After deciding to go with James Hardie Vertical siding, it took us some time to determine exactly how the best way to apply it to our SIPs house would be. The main questions was whether or not to employ a vented rainscreen or not.
A vented rainscreen is basically an air gap in between the cladding and the water resistive barrier (WRB) applied to the sheathing of a house. It is vented at the top and bottom of the cladding on the home. This vented gap, allows any water that penetrates the cladding to freely drain down the WRB and away from the house. It also allows extra circulation during the summer months that helps to keep the house naturally cooler. For the best explanation and step by step detailing on vented rainscreens, check out this post on the BUILD blog.
A rainscreen is often used in commercial applications, but not quite as often in residential. It is widely recognized as the most effective method for preventing moisture issues in modern homes and is even required in more strict locations such as Canada and parts of Europe. It is not a requirement for LEED to use a rainscreen in our area, but if we wanted to go the extra mile if we could accomplish it.
At first we were perplexed that James Hardie actually seems to discourage the use of a rainscreen in the US, while they do offer instructions in Canada and Europe for its implementation. A couple calls to their headquarters turned up instructions that would not void the warranty of their product. In fact Hardie gave us two documents that I could not find anywhere on the web. Both are invaluable if installing their product over SIPs. I’ve linked them below for your viewing pleasure. Hopefully they can help alleviate someone else’s stress who might be in the same situation we were in.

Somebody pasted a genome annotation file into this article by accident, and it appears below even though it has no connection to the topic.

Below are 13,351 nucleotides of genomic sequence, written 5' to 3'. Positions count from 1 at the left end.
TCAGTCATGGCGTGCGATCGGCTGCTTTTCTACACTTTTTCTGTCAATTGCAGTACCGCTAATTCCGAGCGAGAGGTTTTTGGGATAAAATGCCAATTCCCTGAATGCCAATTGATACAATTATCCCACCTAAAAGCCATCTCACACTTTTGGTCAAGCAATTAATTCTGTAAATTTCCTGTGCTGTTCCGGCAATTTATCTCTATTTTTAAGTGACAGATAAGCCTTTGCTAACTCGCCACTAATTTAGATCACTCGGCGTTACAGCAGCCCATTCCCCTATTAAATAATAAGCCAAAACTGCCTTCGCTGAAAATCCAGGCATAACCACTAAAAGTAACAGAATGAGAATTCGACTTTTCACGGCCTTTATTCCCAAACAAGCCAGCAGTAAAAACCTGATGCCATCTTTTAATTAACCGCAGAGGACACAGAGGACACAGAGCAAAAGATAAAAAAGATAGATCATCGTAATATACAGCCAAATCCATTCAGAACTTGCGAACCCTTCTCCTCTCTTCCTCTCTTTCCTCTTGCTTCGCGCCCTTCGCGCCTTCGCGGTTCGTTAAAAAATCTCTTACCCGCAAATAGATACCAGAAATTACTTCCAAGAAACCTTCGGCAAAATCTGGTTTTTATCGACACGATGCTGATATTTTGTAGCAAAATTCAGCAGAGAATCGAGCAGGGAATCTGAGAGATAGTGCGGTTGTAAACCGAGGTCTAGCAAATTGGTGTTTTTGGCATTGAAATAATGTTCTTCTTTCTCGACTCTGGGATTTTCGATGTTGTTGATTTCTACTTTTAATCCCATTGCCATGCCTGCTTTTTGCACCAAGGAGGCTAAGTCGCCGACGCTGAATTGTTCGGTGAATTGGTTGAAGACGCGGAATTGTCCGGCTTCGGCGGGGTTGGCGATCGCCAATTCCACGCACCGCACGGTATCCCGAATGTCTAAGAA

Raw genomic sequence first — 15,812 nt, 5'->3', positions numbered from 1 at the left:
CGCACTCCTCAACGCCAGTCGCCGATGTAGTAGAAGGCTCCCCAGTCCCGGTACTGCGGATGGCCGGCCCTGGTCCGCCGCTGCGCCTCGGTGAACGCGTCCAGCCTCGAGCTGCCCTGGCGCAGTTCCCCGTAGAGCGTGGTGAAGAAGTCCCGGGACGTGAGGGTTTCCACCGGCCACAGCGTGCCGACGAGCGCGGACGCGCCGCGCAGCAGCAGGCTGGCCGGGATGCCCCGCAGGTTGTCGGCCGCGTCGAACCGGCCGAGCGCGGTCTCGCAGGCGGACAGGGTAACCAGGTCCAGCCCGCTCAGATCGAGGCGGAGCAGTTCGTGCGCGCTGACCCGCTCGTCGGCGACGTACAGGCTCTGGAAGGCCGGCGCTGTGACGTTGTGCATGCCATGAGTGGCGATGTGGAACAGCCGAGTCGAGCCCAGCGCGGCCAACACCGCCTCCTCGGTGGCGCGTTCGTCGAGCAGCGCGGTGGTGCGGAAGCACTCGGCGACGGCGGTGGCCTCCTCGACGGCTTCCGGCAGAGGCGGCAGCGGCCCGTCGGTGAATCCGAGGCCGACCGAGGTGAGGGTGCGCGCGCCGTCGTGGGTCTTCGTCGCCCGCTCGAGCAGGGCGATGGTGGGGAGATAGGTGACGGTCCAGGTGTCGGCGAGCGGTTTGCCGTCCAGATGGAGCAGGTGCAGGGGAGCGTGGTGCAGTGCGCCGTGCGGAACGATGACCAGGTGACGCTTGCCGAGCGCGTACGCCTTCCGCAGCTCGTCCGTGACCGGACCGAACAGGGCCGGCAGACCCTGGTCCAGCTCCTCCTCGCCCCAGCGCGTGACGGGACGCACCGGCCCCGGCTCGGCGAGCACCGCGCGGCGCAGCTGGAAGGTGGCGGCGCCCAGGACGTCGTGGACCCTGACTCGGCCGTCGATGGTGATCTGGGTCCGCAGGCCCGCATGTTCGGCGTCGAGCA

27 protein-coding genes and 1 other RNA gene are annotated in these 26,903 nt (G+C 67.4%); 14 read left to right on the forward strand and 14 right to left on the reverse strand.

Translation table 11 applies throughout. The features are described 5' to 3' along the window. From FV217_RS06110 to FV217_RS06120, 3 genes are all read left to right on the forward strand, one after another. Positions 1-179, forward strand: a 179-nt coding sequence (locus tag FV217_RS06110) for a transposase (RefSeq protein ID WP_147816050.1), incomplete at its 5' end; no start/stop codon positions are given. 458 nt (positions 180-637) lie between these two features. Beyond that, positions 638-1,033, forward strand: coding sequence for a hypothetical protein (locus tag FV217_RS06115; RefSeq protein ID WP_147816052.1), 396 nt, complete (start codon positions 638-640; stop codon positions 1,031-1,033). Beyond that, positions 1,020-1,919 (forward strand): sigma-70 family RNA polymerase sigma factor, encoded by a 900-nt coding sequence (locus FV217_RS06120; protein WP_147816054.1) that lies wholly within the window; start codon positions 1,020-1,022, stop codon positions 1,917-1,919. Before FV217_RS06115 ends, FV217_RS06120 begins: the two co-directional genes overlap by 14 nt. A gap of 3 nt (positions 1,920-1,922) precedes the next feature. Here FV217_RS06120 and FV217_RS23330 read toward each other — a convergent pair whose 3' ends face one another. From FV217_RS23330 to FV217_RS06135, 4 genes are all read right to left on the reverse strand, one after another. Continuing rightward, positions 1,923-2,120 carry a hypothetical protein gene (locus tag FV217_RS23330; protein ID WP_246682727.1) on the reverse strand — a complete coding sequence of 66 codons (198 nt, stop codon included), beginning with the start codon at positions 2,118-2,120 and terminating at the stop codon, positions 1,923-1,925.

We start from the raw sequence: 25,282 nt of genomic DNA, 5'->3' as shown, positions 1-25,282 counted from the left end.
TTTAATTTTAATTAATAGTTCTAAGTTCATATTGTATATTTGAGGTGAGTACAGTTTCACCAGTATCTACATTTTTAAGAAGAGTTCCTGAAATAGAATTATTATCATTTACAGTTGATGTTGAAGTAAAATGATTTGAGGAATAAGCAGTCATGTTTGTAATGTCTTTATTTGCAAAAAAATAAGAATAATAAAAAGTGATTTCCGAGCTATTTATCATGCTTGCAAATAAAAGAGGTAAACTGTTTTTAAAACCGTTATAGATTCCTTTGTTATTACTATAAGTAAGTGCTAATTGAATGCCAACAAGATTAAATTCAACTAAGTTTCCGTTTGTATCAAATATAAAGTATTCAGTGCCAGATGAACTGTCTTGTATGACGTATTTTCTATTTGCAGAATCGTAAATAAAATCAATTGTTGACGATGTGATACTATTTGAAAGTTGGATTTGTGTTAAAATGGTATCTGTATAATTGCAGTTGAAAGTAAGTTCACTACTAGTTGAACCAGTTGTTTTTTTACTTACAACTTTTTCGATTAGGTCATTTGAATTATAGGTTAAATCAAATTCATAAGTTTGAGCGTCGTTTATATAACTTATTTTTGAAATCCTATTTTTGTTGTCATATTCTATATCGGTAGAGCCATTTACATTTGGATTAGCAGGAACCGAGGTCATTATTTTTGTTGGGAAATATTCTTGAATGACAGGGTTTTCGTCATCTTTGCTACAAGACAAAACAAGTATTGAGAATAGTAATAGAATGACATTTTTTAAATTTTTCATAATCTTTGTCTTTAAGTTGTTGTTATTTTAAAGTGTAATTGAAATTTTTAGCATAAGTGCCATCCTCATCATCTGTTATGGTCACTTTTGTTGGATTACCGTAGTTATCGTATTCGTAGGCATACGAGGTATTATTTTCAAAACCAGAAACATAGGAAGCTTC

Now for the actual subject of this post, Home Slicker. I actually found Home Slicker at my previous job through a collegue that used to work for the local company, Benjamin Obdyke, that manufactures the product. The product is basically a corrugated mesh that comes in roll form and is installed just like a typical house wrap. There is no tedious grid assembly required with furring strips to create the rainscreen. Simply staple up and go. Below is a top view of the installed product in between the cladding and the house.
While this product costs almost as much as our actual Hardie siding, it saves quite a bit of labor and simplifies the installation of the actual siding over top of it. We can simply use nails or screws directly into our SIPs as if we were installing directly over the walls with no rainscreen. The product also comes in a version that has a Typar WRB attached to the back of it which would cut our labor for waterproofing future homes in half.
If you are considering a rainscreen on your next home, and we think you should, then take a good look at this Home Slicker product. You won’t be dissapointed.
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